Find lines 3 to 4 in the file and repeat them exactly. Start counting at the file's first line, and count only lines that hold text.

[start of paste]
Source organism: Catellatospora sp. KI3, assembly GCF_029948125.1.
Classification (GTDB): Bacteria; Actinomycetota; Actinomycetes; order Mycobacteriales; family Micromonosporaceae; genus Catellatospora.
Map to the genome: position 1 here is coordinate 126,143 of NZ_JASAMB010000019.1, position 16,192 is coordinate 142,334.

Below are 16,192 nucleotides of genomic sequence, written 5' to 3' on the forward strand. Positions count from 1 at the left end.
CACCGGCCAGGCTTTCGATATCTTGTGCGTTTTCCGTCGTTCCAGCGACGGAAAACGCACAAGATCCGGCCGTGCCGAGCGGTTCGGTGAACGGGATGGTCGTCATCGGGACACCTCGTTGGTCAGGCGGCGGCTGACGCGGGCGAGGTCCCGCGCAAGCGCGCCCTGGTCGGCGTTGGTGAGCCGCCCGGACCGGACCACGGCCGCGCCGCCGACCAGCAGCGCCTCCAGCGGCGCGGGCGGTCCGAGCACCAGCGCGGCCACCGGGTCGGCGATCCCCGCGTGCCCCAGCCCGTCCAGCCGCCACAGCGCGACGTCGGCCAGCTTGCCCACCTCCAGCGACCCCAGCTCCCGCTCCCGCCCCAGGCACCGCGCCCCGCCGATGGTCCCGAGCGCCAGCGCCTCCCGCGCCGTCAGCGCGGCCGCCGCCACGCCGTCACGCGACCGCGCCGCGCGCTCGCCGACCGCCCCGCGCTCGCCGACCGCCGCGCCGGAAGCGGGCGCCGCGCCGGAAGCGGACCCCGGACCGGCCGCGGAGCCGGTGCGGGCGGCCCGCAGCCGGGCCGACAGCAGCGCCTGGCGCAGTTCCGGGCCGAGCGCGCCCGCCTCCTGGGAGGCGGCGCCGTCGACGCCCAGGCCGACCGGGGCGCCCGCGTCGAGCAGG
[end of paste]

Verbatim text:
Map to the genome: position 1 here is coordinate 126,143 of NZ_JASAMB010000019.1, position 16,192 is coordinate 142,334.

Below are 16,192 nucleotides of genomic sequence, written 5' to 3' on the forward strand. Positions count from 1 at the left end.